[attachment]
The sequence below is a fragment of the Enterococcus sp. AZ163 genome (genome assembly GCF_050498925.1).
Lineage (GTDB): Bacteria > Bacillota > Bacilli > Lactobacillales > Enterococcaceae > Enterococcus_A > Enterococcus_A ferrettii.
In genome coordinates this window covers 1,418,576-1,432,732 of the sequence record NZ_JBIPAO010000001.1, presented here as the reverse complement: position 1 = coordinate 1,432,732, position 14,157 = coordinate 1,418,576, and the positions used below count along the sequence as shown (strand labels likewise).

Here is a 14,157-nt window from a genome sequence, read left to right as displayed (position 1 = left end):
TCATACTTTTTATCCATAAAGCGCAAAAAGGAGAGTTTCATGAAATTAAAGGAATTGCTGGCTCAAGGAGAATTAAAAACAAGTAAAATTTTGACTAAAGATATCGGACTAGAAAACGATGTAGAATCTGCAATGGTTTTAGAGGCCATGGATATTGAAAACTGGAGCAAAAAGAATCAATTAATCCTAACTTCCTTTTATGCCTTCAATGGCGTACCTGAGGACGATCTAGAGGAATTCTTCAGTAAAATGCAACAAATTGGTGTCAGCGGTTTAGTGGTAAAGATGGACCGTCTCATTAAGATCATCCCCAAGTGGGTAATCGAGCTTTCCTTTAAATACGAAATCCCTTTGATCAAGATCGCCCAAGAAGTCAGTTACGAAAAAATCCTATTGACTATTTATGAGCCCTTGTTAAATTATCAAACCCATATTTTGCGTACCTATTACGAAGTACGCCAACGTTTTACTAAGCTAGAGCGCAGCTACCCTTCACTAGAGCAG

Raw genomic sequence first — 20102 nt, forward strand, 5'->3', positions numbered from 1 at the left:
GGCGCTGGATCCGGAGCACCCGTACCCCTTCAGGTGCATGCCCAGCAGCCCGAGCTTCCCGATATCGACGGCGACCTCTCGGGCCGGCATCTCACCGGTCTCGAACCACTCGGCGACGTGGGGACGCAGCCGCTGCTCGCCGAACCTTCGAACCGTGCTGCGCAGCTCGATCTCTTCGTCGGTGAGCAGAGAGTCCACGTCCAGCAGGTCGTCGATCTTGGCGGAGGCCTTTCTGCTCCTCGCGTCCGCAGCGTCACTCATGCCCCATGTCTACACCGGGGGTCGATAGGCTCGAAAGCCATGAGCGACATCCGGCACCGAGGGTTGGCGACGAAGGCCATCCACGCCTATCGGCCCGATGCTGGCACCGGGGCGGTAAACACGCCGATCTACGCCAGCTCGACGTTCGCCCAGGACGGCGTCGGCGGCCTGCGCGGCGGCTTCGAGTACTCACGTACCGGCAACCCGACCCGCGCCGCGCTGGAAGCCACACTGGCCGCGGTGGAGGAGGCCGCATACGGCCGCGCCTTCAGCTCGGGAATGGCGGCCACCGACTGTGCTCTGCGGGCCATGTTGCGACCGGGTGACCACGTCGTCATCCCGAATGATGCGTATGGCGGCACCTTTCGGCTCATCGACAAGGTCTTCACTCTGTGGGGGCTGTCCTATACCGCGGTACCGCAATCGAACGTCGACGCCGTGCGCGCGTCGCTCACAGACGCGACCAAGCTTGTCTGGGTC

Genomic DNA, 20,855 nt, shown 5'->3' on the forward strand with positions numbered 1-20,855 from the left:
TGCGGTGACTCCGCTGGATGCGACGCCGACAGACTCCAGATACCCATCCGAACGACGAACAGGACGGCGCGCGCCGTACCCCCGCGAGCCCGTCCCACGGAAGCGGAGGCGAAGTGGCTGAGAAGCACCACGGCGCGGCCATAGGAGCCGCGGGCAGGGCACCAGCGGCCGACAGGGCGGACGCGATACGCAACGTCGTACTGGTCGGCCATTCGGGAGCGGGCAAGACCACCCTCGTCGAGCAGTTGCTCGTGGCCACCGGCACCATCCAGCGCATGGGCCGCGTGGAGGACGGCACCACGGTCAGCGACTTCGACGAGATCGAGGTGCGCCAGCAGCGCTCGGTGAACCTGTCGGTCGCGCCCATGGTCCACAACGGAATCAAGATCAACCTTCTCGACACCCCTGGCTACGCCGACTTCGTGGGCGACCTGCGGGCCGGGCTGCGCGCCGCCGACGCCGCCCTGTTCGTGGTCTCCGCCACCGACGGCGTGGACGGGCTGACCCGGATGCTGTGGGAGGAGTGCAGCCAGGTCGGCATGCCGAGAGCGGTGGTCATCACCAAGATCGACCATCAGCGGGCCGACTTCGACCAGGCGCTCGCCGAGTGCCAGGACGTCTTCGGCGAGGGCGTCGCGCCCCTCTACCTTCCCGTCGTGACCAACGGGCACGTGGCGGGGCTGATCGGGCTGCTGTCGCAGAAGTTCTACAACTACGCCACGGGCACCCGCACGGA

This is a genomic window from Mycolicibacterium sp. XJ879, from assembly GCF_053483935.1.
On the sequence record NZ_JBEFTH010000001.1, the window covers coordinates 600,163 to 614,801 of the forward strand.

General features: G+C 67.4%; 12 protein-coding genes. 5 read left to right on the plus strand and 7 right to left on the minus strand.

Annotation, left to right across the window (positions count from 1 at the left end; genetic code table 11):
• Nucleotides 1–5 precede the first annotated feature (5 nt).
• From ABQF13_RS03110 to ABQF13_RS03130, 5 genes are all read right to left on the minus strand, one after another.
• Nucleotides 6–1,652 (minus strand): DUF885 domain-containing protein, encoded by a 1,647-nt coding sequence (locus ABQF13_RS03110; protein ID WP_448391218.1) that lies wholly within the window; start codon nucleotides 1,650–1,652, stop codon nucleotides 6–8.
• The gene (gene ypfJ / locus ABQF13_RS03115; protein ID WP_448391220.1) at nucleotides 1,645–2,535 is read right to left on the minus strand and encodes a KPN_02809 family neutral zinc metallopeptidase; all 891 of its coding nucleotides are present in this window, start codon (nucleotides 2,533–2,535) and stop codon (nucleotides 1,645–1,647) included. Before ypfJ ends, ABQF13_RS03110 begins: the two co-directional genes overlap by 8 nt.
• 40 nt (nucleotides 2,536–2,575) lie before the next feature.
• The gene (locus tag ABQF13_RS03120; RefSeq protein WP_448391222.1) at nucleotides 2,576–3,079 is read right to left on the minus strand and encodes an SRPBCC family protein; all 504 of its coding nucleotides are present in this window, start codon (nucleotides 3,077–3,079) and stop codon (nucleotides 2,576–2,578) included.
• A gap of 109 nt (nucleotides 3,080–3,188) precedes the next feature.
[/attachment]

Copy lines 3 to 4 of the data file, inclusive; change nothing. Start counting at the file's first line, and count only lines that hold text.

In genome coordinates this window covers 1,418,576-1,432,732 of the sequence record NZ_JBIPAO010000001.1, presented here as the reverse complement: position 1 = coordinate 1,432,732, position 14,157 = coordinate 1,418,576, and the positions used below count along the sequence as shown (strand labels likewise).

Here is a 14,157-nt window from a genome sequence, read left to right as displayed (position 1 = left end):